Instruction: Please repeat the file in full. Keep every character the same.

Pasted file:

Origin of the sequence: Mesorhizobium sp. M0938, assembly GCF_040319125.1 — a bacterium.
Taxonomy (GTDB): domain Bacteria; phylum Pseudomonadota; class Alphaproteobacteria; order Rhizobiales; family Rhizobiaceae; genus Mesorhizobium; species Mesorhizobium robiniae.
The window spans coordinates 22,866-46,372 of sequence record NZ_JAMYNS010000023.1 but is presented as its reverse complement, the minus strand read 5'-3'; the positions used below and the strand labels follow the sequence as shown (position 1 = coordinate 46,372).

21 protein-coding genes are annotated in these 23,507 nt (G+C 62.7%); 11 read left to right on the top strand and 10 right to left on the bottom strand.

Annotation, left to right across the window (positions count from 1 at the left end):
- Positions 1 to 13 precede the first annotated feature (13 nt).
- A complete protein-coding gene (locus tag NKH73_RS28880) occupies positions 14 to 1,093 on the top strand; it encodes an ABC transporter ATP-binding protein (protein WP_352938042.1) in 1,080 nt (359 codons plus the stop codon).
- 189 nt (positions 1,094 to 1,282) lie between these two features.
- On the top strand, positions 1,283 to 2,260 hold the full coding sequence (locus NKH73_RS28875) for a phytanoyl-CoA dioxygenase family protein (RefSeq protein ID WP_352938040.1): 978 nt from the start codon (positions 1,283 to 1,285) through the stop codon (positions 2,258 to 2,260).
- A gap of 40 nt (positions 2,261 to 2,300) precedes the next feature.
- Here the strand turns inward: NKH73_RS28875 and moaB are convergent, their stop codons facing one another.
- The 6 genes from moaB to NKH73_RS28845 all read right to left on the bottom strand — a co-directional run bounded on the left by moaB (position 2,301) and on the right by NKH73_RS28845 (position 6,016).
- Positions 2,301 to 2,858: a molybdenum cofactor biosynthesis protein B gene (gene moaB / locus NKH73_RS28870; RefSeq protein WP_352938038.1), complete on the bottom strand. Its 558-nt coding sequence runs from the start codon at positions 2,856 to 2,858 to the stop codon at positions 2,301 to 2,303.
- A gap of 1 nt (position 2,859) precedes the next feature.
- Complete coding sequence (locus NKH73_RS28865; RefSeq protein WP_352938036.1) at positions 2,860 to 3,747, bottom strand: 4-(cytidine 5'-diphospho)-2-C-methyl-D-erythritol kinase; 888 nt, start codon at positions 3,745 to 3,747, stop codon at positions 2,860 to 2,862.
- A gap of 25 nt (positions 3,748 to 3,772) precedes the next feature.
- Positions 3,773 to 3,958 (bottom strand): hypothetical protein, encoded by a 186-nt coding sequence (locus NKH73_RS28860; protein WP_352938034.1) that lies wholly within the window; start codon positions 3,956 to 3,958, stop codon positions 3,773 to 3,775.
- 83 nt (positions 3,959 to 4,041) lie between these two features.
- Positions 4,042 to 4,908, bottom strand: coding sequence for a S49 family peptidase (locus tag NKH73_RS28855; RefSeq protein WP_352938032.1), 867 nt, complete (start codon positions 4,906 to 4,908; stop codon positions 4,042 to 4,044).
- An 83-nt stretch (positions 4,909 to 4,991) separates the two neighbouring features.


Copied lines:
Origin of the sequence: Mesorhizobium sp. M0938, assembly GCF_040319125.1 — a bacterium.
Taxonomy (GTDB): domain Bacteria; phylum Pseudomonadota; class Alphaproteobacteria; order Rhizobiales; family Rhizobiaceae; genus Mesorhizobium; species Mesorhizobium robiniae.
The window spans coordinates 22,866-46,372 of sequence record NZ_JAMYNS010000023.1 but is presented as its reverse complement, the minus strand read 5'-3'; the positions used below and the strand labels follow the sequence as shown (position 1 = coordinate 46,372).

21 protein-coding genes are annotated in these 23,507 nt (G+C 62.7%); 11 read left to right on the top strand and 10 right to left on the bottom strand.

Annotation, left to right across the window (positions count from 1 at the left end):
- Positions 1 to 13 precede the first annotated feature (13 nt).
- A complete protein-coding gene (locus tag NKH73_RS28880) occupies positions 14 to 1,093 on the top strand; it encodes an ABC transporter ATP-binding protein (protein WP_352938042.1) in 1,080 nt (359 codons plus the stop codon).
- 189 nt (positions 1,094 to 1,282) lie between these two features.
- On the top strand, positions 1,283 to 2,260 hold the full coding sequence (locus NKH73_RS28875) for a phytanoyl-CoA dioxygenase family protein (RefSeq protein ID WP_352938040.1): 978 nt from the start codon (positions 1,283 to 1,285) through the stop codon (positions 2,258 to 2,260).
- A gap of 40 nt (positions 2,261 to 2,300) precedes the next feature.
- Here the strand turns inward: NKH73_RS28875 and moaB are convergent, their stop codons facing one another.
- The 6 genes from moaB to NKH73_RS28845 all read right to left on the bottom strand — a co-directional run bounded on the left by moaB (position 2,301) and on the right by NKH73_RS28845 (position 6,016).
- Positions 2,301 to 2,858: a molybdenum cofactor biosynthesis protein B gene (gene moaB / locus NKH73_RS28870; RefSeq protein WP_352938038.1), complete on the bottom strand. Its 558-nt coding sequence runs from the start codon at positions 2,856 to 2,858 to the stop codon at positions 2,301 to 2,303.
- A gap of 1 nt (position 2,859) precedes the next feature.
- Complete coding sequence (locus NKH73_RS28865; RefSeq protein WP_352938036.1) at positions 2,860 to 3,747, bottom strand: 4-(cytidine 5'-diphospho)-2-C-methyl-D-erythritol kinase; 888 nt, start codon at positions 3,745 to 3,747, stop codon at positions 2,860 to 2,862.
- A gap of 25 nt (positions 3,748 to 3,772) precedes the next feature.
- Positions 3,773 to 3,958 (bottom strand): hypothetical protein, encoded by a 186-nt coding sequence (locus NKH73_RS28860; protein WP_352938034.1) that lies wholly within the window; start codon positions 3,956 to 3,958, stop codon positions 3,773 to 3,775.
- 83 nt (positions 3,959 to 4,041) lie between these two features.
- Positions 4,042 to 4,908, bottom strand: coding sequence for a S49 family peptidase (locus tag NKH73_RS28855; RefSeq protein WP_352938032.1), 867 nt, complete (start codon positions 4,906 to 4,908; stop codon positions 4,042 to 4,044).
- An 83-nt stretch (positions 4,909 to 4,991) separates the two neighbouring features.